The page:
Clone of 8. AFNET / EHRA Consensus Conference

Early diagnosis and precision treatment of atrial fibrillation in the digital era

12th - 14th October 2021, Hamburg, Germany

 

 

Scientific Committee

Prof Paulus Kirchhof (AFNET; Hamburg, Germany)
Prof. Christophe Leclercq (EHRA; Rennes, France)
Prof. Renate Schnabel (AFNET; Hamburg, Germany)
Prof. Ulrich Schotten (AFNET; Maastricht, The Netherlands)
Dr. Emma Svennberg (EHRA; Stockholm, Sweden)

 

Press release
Program
Publication

 

Despite marked progress in the management of patients with atrial fibrillation (AF), the arrhythmia remains a diagnostic and therapeutic challenge in many, in particular older individuals worldwide. It carries a significant public health burden with high mortality and morbidity, severe societal impact for affected patients and their families, and relevant cost to health care systems. This is the reason why intensive research at the basic science and clinical level is ongoing to better understand the different underlying mechanisms that are reflected by the relatively uniform electrocardiographic pattern of AF.

New data show that early rhythm control therapy, initiated shortly after the clinical diagnosis of AF, can improve outcomes in patients with AF. These findings have the potential to change the rationale and practice of rhythm control therapy in patients with AF. We need to understand this effect better, and there is a new impetus to increase our efforts to improve the effectiveness and safety of rhythm control therapy, for example in patients with AF and heart failure or in those with recurrent AF on rhythm control therapy.  

Translational research identified atrial cardiomyopathy, both due to AF and preceding its diagnosis, as a common finding and potential driver for AF. Advances have been made for the quantification of atrial myopathy from cell to clinical level. Atrial dysfunction and the broad spectrum of clinical and risk factor information have been used to define populations at risk of AF in primary prevention and post stroke. The examination of genetics including large data sets of whole genome sequencing and omics have made significant advances. Artificial intelligence-based methods integrating all available information and extracting central features have shown promising first results.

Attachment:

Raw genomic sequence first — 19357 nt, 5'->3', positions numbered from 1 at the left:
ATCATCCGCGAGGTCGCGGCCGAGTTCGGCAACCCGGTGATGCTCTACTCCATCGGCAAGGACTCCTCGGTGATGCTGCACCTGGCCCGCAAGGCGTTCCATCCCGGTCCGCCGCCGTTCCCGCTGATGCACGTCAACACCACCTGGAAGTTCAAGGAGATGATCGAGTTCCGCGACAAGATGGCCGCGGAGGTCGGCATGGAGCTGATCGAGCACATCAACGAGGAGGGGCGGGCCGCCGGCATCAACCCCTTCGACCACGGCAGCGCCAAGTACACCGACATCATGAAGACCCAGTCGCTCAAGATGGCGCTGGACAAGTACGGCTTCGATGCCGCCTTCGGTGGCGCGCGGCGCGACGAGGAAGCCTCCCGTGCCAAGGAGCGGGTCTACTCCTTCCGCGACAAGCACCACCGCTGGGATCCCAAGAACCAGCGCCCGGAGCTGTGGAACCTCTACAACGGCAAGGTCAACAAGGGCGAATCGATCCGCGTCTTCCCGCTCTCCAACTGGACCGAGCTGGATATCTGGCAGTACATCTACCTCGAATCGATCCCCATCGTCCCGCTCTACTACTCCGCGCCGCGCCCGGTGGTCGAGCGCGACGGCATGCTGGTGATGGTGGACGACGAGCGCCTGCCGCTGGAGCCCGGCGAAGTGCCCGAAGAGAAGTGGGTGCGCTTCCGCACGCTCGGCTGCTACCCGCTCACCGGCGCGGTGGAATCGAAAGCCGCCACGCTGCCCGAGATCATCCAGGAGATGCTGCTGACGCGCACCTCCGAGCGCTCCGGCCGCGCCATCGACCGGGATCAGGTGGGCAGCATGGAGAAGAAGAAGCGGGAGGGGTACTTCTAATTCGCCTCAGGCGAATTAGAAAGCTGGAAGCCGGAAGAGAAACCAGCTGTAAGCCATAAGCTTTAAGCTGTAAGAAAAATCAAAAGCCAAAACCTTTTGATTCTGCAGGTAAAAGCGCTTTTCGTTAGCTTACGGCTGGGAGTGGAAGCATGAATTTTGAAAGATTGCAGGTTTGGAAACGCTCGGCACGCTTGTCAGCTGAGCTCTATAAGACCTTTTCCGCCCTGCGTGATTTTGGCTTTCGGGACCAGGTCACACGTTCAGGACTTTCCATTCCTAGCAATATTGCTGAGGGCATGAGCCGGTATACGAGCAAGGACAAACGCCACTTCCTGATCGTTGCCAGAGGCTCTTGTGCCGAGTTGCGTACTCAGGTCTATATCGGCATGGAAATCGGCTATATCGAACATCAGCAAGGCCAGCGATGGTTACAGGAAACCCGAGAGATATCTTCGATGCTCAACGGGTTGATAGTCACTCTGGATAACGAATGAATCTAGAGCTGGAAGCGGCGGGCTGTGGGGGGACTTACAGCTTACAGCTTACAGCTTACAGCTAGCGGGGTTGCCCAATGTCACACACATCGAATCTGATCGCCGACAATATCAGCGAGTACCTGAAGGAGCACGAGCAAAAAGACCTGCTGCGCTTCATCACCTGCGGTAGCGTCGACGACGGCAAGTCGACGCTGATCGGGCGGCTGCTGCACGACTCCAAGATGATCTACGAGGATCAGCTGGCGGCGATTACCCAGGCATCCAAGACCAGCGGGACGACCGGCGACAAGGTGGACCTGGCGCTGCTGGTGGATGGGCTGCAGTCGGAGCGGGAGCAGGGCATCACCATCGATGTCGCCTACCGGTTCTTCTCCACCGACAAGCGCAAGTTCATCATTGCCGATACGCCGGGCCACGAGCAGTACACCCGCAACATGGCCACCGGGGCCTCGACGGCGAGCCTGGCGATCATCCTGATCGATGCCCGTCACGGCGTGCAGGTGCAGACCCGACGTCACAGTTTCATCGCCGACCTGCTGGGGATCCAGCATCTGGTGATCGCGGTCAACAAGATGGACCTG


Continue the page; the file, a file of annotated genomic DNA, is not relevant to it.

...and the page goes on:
The new AF guidelines have been released and will offer many aspects for discussion, e.g. adaptation of the ABC pathway to include early rhythm control, and implementation of the 4S classification, especially the atrial cardiomyopathy component, in clinical care. Strategies for efficient implementation in diverse settings need to be discussed.

The digital devices enable long-term continuous monitoring of biosignals, including the ability to detect rare arrhythmias, using wearables and implanted devices, which will further feed the data pipeline. Initial results from uninterrupted rhythm recording over years have provided insights into the natural history of AF and will soon generate AF burden-related outcomes. They will inform the frequency and intensity of AF screening required to efficiently reduce strokes.

 

Plenary lectures

 

AFFECT-EU Session: Refined atrial fibrillation screening AFFECT-EU

 

Advances in phenotyping of AF patients

 

DZHK Session: Unsolved issues in atrial fibrillation treatment  DZHK

 

 

Workshops

  • Cognitive function, OAC
  • Screening implementation (how and who)
  • Do we need a new approach to rhythm control therapy (asymptomatic patients, newly diagnosed AF)
  • AF progression, left ventricular fuction, atrial cardiopathy and other surrogates
  • Structured quality of care
  • Big data/AI, EHR in AF diagnosis and management

 

Funding

The event is jointly funded by AFNET and EHRA with additional financial support from AFFECT-EU which is funded under European Union's (EU) Horizon 2020 research and innovation program Horizon 2020 (grant number 847770).